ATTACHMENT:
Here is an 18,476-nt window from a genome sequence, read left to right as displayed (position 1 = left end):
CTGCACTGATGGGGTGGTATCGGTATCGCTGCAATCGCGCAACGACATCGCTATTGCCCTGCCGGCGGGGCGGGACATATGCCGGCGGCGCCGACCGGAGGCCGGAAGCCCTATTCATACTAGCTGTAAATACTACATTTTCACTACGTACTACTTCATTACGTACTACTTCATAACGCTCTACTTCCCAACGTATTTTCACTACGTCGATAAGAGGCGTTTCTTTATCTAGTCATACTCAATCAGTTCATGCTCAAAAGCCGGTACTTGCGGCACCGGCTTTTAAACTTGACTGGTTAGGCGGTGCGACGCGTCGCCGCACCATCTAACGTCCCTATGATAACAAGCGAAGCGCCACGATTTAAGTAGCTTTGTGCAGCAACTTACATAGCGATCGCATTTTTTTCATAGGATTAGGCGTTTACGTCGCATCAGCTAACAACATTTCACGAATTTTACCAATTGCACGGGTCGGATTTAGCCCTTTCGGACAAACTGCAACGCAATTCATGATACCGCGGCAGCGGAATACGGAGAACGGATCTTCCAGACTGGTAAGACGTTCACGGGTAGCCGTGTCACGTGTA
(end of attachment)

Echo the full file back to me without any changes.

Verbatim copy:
Here is an 18,476-nt window from a genome sequence, read left to right as displayed (position 1 = left end):
CTGCACTGATGGGGTGGTATCGGTATCGCTGCAATCGCGCAACGACATCGCTATTGCCCTGCCGGCGGGGCGGGACATATGCCGGCGGCGCCGACCGGAGGCCGGAAGCCCTATTCATACTAGCTGTAAATACTACATTTTCACTACGTACTACTTCATTACGTACTACTTCATAACGCTCTACTTCCCAACGTATTTTCACTACGTCGATAAGAGGCGTTTCTTTATCTAGTCATACTCAATCAGTTCATGCTCAAAAGCCGGTACTTGCGGCACCGGCTTTTAAACTTGACTGGTTAGGCGGTGCGACGCGTCGCCGCACCATCTAACGTCCCTATGATAACAAGCGAAGCGCCACGATTTAAGTAGCTTTGTGCAGCAACTTACATAGCGATCGCATTTTTTTCATAGGATTAGGCGTTTACGTCGCATCAGCTAACAACATTTCACGAATTTTACCAATTGCACGGGTCGGATTTAGCCCTTTCGGACAAACTGCAACGCAATTCATGATACCGCGGCAGCGGAATACGGAGAACGGATCTTCCAGACTGGTAAGACGTTCACGGGTAGCCGTGTCACGTGTA